Good events are taking place:  Polly came and checked all the cows and heifers for pregnancy, and found that five of the eight were bred, the delinquents being Daisy and Honey, the two smallest heifers, and Dahlia, the great dog-friendly Friesian who would buff her head on the seat of your trousers and who looked like the bulls painted on the palace walls at Knossos, minus the horns.  That masculine shape, it may be, was partly the result of cysts on her ovaries which prevented conception.  We scheduled her a trip to freezer camp and gave thanks that we’d have one less mouth to feed.  Besides, we were out of hamburger.  Daisy and Honey will be given tail-head scratch stickers and we’ll have another go at breeding them in the next couple of weeks.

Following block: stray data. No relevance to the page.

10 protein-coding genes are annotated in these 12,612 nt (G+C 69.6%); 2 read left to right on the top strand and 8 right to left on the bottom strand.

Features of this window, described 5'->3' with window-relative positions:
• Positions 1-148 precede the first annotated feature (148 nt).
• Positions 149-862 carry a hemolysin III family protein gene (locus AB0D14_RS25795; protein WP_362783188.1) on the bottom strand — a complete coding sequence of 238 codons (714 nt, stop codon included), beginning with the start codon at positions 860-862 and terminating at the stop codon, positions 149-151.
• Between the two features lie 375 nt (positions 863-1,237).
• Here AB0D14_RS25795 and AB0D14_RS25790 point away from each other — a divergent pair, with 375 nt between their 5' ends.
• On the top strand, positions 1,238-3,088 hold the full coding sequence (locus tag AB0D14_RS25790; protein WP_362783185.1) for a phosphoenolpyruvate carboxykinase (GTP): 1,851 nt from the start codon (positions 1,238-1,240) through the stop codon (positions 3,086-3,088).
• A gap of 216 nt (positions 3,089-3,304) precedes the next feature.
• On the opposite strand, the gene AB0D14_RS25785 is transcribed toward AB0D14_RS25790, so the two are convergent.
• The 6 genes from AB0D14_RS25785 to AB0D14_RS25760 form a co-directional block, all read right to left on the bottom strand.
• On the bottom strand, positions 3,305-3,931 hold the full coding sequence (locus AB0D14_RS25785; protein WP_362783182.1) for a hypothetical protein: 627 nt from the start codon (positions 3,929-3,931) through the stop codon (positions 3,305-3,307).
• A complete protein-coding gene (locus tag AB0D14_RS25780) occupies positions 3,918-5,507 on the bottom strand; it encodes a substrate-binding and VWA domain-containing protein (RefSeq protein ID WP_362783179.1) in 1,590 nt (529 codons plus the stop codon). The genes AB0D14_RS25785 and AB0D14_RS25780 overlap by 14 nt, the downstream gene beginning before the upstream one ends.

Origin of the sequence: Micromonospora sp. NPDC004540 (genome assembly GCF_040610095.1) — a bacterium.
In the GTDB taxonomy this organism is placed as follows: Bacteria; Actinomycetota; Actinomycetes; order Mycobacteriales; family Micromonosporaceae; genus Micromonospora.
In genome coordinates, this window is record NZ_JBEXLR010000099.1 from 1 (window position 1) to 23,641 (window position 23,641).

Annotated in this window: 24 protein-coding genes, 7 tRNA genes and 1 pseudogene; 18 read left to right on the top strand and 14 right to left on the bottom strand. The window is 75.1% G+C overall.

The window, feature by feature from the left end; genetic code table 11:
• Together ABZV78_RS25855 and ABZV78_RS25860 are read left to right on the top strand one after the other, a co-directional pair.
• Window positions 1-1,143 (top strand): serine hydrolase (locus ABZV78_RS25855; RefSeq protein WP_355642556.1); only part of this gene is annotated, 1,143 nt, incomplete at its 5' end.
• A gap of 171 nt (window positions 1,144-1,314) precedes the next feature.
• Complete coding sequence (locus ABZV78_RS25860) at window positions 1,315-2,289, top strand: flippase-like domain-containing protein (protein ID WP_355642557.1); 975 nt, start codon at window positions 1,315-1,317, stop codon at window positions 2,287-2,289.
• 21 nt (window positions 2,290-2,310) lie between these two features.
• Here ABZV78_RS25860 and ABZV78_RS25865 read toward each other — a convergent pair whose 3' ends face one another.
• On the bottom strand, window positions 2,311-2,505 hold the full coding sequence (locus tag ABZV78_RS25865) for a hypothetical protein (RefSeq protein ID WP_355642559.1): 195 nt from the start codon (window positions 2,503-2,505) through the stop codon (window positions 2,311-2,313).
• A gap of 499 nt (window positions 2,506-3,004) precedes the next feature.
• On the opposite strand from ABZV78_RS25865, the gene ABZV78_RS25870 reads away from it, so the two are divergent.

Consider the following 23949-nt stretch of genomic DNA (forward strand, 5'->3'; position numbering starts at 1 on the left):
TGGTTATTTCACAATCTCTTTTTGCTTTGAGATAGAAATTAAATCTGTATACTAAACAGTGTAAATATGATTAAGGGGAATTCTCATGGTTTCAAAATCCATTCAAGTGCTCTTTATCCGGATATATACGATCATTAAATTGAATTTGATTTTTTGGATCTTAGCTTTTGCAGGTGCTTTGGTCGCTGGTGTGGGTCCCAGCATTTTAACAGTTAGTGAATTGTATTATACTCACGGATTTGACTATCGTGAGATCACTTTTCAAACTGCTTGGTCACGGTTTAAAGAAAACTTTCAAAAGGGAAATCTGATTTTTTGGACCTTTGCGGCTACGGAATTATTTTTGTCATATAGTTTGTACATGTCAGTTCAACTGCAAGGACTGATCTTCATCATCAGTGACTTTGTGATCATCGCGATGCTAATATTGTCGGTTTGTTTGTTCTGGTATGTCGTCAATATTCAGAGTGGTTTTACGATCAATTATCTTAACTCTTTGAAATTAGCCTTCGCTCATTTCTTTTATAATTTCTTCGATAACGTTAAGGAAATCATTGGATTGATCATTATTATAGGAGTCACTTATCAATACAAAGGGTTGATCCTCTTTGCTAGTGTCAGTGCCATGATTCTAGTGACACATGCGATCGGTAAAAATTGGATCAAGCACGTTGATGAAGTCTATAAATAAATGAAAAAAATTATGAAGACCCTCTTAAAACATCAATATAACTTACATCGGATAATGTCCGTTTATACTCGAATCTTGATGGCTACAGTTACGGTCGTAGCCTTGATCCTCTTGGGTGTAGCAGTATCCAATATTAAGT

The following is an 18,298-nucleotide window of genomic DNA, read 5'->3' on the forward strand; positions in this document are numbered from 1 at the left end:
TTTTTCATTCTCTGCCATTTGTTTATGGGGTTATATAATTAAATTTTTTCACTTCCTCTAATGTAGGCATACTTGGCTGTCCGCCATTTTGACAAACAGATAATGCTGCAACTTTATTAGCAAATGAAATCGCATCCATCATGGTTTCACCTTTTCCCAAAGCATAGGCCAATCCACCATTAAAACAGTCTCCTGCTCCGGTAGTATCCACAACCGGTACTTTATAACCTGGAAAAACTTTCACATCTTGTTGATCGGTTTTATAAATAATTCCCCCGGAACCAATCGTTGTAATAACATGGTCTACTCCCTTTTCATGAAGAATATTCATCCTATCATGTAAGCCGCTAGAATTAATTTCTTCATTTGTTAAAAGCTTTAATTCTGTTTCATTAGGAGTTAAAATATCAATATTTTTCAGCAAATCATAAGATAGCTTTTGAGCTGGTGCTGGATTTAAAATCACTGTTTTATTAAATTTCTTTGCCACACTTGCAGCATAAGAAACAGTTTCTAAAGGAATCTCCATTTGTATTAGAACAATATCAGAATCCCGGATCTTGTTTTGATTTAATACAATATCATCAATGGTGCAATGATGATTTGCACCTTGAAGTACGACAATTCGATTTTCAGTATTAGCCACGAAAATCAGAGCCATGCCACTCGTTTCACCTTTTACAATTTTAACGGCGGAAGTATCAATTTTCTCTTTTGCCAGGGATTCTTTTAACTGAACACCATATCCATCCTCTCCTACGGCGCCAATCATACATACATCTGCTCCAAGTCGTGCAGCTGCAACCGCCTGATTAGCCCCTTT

After giving him a three-week vacation with long-suffering Porca, our breeding sow, we took the boar on the long walk a couple of weeks ago.  We hoped, for a variety of reasons, some more reasonable than others, that his meat would not be tainted with “boar smell”, a very strong, rangy ammonia tang; and in that hope we are disappointed.  A small piece of boar’s flesh fried in a skillet in the kitchen will not only set noses burning all over the house, from cellar to loft, but will taint the skillet for the next use.  This is not insuperable:  chops cooked outside are delicious, the smell staying outside where they were cooked, and most of us can enjoy chili and other seasoned foods made with ground boar, provided that the initial cooking of the meat be done in the summer kitchen, and the rendered fat be carefully drained away.  But some of the boys won’t touch it under any circumstances.  We are reliably informed that one traditional use for a rank boar is in uncooked, highly-seasoned dried sausages like pepperoni and salami, and toward that end we have saved the intestines of the two steers now hanging on singletrees in Barry’s barn and are making sausage casings.  The making of dried sausages is an experiment we have long wanted to try in any case.